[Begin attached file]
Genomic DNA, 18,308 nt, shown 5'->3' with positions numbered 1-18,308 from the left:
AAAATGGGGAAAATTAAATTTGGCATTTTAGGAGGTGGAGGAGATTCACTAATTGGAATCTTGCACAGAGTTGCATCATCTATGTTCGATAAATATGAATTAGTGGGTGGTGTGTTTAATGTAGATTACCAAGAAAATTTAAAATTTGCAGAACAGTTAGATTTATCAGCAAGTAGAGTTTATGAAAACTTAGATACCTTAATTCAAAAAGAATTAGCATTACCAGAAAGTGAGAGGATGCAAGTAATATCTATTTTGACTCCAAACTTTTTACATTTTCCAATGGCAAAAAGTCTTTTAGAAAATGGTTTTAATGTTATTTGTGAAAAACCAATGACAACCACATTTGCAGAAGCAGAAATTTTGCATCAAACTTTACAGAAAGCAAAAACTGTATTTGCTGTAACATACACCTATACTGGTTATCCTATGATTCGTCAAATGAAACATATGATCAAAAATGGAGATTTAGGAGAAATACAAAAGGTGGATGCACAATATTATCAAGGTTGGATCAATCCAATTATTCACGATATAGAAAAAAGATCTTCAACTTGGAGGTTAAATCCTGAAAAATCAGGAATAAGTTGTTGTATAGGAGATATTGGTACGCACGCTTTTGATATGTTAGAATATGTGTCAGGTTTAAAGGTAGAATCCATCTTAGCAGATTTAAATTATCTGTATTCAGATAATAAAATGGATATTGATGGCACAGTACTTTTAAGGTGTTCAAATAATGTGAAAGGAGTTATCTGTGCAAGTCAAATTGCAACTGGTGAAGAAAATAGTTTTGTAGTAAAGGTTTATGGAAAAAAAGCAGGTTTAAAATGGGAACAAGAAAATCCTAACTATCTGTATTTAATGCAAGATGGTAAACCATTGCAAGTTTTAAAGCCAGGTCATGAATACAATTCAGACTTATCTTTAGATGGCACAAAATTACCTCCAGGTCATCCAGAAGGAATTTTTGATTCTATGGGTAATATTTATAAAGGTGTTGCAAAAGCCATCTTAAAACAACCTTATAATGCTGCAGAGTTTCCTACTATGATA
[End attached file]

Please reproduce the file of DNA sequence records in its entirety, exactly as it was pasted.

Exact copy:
Genomic DNA, 18,308 nt, shown 5'->3' with positions numbered 1-18,308 from the left:
AAAATGGGGAAAATTAAATTTGGCATTTTAGGAGGTGGAGGAGATTCACTAATTGGAATCTTGCACAGAGTTGCATCATCTATGTTCGATAAATATGAATTAGTGGGTGGTGTGTTTAATGTAGATTACCAAGAAAATTTAAAATTTGCAGAACAGTTAGATTTATCAGCAAGTAGAGTTTATGAAAACTTAGATACCTTAATTCAAAAAGAATTAGCATTACCAGAAAGTGAGAGGATGCAAGTAATATCTATTTTGACTCCAAACTTTTTACATTTTCCAATGGCAAAAAGTCTTTTAGAAAATGGTTTTAATGTTATTTGTGAAAAACCAATGACAACCACATTTGCAGAAGCAGAAATTTTGCATCAAACTTTACAGAAAGCAAAAACTGTATTTGCTGTAACATACACCTATACTGGTTATCCTATGATTCGTCAAATGAAACATATGATCAAAAATGGAGATTTAGGAGAAATACAAAAGGTGGATGCACAATATTATCAAGGTTGGATCAATCCAATTATTCACGATATAGAAAAAAGATCTTCAACTTGGAGGTTAAATCCTGAAAAATCAGGAATAAGTTGTTGTATAGGAGATATTGGTACGCACGCTTTTGATATGTTAGAATATGTGTCAGGTTTAAAGGTAGAATCCATCTTAGCAGATTTAAATTATCTGTATTCAGATAATAAAATGGATATTGATGGCACAGTACTTTTAAGGTGTTCAAATAATGTGAAAGGAGTTATCTGTGCAAGTCAAATTGCAACTGGTGAAGAAAATAGTTTTGTAGTAAAGGTTTATGGAAAAAAAGCAGGTTTAAAATGGGAACAAGAAAATCCTAACTATCTGTATTTAATGCAAGATGGTAAACCATTGCAAGTTTTAAAGCCAGGTCATGAATACAATTCAGACTTATCTTTAGATGGCACAAAATTACCTCCAGGTCATCCAGAAGGAATTTTTGATTCTATGGGTAATATTTATAAAGGTGTTGCAAAAGCCATCTTAAAACAACCTTATAATGCTGCAGAGTTTCCTACTATGATA